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Making a Washing Machine Filter

Category Plumbing
Whenever you want to reduce the amount of lint that goes into a septic tank or sewer system, you need a strainer. This guide is about making a washing machine filter.


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By 2 found this helpful
November 24, 2013

We have a septic tank as well as a laundry tub pump tank and I want to keep as much lint as possible from going into the system.

I tried using a plastic onion mesh bag tied to the washing machine discharge pipe, but the mesh was too big to catch anything except big chunks from woolly sweaters. Once I used a knee-high, but I guess I


didn't cut it short enough because it stretched and plugged the tub hole completely.

When I changed the nylon screen on a couple of windows, I came up with the idea of using the old screen as filters. That was several years ago and now I don't use anything else. It costs next to nothing (even if you have to buy some screen material) and it's practical.

Start with a piece of screening 24 in x 16 in. Fold the material lengthwise and cut it in half. Then cut the 2 - 24 inch lengths into 8 inch pieces. You will have 6 pieces of screen 12 x 8, ready to stitch.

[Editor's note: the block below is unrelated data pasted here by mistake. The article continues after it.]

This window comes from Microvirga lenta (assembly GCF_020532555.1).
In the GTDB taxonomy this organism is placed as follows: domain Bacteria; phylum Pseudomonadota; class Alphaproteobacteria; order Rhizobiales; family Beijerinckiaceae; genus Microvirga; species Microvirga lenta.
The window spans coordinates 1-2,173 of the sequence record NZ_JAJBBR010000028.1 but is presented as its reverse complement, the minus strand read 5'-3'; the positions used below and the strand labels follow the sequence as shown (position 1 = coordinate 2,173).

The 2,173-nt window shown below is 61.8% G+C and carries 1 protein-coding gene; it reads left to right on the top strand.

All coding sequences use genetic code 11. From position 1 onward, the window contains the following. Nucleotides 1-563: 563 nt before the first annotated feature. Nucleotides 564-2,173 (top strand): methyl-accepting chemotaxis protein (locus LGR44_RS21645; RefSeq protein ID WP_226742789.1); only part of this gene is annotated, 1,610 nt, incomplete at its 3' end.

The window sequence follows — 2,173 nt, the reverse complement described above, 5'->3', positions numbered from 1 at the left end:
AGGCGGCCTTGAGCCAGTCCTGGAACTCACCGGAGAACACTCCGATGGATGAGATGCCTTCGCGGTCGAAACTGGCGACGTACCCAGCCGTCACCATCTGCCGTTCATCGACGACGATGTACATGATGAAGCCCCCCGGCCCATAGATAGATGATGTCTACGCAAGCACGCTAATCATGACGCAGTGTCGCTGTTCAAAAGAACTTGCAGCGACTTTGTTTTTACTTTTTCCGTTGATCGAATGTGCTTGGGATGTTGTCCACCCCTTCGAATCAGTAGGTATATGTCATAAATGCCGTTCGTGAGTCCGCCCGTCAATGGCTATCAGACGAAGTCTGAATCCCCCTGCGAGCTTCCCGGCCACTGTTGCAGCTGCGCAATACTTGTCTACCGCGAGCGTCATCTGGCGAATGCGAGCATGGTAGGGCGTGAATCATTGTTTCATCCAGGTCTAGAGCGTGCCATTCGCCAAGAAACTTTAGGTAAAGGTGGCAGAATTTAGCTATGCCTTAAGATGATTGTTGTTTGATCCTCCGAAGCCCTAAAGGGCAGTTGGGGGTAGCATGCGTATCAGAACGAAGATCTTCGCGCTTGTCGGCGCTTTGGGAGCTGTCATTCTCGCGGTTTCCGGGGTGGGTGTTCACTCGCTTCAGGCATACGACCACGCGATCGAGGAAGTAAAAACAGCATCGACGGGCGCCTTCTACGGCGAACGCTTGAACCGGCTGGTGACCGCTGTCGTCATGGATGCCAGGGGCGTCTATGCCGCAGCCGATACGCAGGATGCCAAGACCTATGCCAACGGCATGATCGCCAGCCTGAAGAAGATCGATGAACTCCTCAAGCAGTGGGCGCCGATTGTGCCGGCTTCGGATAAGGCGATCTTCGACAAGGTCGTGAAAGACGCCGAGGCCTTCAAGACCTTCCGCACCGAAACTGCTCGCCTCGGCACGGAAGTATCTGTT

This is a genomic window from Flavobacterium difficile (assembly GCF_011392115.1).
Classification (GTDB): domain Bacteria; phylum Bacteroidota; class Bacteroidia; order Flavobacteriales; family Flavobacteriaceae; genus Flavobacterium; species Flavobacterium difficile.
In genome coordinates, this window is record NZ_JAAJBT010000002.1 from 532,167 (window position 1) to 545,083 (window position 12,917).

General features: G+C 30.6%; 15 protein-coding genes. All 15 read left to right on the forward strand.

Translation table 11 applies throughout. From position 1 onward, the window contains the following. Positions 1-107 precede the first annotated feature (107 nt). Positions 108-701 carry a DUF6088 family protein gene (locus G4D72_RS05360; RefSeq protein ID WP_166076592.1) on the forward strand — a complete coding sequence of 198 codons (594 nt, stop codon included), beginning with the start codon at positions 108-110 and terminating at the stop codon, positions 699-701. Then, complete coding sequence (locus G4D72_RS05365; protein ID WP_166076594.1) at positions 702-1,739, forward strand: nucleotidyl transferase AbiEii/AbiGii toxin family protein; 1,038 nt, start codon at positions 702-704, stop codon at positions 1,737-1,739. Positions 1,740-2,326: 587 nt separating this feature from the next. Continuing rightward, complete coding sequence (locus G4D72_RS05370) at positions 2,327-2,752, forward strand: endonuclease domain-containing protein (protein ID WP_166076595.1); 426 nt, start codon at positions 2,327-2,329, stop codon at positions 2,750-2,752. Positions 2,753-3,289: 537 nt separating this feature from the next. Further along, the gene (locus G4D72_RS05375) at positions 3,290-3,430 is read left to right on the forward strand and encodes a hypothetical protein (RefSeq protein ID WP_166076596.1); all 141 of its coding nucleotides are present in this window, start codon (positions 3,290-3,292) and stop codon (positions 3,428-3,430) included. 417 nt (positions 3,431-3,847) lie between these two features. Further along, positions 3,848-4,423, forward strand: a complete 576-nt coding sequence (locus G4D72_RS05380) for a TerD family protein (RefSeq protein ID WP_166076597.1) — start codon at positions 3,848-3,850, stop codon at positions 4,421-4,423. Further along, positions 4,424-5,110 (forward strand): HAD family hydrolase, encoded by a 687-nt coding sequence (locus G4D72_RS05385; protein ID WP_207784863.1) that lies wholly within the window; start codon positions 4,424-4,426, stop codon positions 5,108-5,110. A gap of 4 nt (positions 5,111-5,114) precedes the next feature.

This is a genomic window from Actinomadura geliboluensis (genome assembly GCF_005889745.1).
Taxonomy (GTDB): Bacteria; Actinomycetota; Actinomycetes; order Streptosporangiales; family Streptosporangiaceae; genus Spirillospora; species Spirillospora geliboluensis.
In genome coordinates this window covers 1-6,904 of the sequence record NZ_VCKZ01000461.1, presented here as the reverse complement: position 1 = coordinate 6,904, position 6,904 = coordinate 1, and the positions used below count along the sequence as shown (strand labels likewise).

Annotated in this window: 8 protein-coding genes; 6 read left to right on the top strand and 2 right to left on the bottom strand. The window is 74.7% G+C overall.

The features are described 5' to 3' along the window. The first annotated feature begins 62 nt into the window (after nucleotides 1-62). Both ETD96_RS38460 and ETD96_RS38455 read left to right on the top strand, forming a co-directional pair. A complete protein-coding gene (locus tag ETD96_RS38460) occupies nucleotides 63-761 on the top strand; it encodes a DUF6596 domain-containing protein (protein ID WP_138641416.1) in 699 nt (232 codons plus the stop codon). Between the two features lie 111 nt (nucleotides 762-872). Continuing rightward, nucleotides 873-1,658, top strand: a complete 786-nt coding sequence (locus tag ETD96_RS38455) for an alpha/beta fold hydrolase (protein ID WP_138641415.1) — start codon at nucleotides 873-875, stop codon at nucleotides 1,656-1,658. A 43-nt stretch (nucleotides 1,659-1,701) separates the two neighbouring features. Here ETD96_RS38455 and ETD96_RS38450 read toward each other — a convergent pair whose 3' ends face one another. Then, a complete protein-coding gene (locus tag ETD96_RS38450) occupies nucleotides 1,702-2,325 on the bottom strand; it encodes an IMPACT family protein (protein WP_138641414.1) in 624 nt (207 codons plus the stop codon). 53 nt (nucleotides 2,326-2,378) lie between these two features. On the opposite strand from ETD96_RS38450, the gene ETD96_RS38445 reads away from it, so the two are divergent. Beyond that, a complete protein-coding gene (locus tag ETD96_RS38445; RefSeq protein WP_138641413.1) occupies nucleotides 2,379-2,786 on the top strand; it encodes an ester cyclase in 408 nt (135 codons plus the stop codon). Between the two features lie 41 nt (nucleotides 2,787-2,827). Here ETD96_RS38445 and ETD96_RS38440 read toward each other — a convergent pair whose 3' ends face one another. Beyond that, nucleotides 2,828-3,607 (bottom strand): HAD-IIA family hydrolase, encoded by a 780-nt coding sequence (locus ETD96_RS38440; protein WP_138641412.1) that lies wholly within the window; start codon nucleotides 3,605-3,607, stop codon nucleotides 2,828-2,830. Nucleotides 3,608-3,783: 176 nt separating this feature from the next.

Fold each piece in half lengthwise and using a small zig-zag stitch, double stitch the side to close it. Turn the piece and do the same with the bottom edge. Trim the threads and you're done, a filter about 6 x 4 that does the job well and only costs about 10 minutes to make 6 filters. Depending on how much laundry is done, one filter can last well over a month before its full and needs replacing.

I found that the best way to tie the screen bag to the discharge hose is with a screw band hose clamp, the one that you use with a screwdriver. It stays tight without sagging.

As an aside, for the stitching I use up the oddball thread colors in my basket ... the pink, purple, lime green, etc. that I'll probably never use again.


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